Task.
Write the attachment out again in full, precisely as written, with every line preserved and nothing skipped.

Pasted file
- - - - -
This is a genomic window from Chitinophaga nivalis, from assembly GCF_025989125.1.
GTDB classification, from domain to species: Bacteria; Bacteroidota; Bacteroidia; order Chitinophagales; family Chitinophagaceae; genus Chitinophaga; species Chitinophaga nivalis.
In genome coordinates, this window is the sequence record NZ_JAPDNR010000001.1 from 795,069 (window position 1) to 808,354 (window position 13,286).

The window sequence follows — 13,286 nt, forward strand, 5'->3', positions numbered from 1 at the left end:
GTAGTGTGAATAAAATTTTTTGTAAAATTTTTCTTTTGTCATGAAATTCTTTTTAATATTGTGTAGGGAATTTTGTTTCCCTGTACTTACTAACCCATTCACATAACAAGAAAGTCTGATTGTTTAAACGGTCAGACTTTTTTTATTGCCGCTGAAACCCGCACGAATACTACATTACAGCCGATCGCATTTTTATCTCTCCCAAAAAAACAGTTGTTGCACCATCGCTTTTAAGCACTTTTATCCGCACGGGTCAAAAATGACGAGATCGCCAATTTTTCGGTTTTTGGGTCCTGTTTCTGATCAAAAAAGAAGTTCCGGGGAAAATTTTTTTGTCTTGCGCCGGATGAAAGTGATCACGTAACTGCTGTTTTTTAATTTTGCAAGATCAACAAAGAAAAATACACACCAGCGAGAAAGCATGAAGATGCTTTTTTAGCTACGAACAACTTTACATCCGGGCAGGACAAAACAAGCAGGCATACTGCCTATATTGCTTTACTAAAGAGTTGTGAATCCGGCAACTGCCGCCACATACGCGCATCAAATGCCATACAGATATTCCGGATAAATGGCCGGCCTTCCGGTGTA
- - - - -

This is a genomic window from Chitinophaga nivalis, from assembly GCF_025989125.1.
GTDB classification, from domain to species: Bacteria; Bacteroidota; Bacteroidia; order Chitinophagales; family Chitinophagaceae; genus Chitinophaga; species Chitinophaga nivalis.
In genome coordinates, this window is the sequence record NZ_JAPDNR010000001.1 from 795,069 (window position 1) to 808,354 (window position 13,286).

The window sequence follows — 13,286 nt, forward strand, 5'->3', positions numbered from 1 at the left end:
GTAGTGTGAATAAAATTTTTTGTAAAATTTTTCTTTTGTCATGAAATTCTTTTTAATATTGTGTAGGGAATTTTGTTTCCCTGTACTTACTAACCCATTCACATAACAAGAAAGTCTGATTGTTTAAACGGTCAGACTTTTTTTATTGCCGCTGAAACCCGCACGAATACTACATTACAGCCGATCGCATTTTTATCTCTCCCAAAAAAACAGTTGTTGCACCATCGCTTTTAAGCACTTTTATCCGCACGGGTCAAAAATGACGAGATCGCCAATTTTTCGGTTTTTGGGTCCTGTTTCTGATCAAAAAAGAAGTTCCGGGGAAAATTTTTTTGTCTTGCGCCGGATGAAAGTGATCACGTAACTGCTGTTTTTTAATTTTGCAAGATCAACAAAGAAAAATACACACCAGCGAGAAAGCATGAAGATGCTTTTTTAGCTACGAACAACTTTACATCCGGGCAGGACAAAACAAGCAGGCATACTGCCTATATTGCTTTACTAAAGAGTTGTGAATCCGGCAACTGCCGCCACATACGCGCATCAAATGCCATACAGATATTCCGGATAAATGGCCGGCCTTCCGGTGTA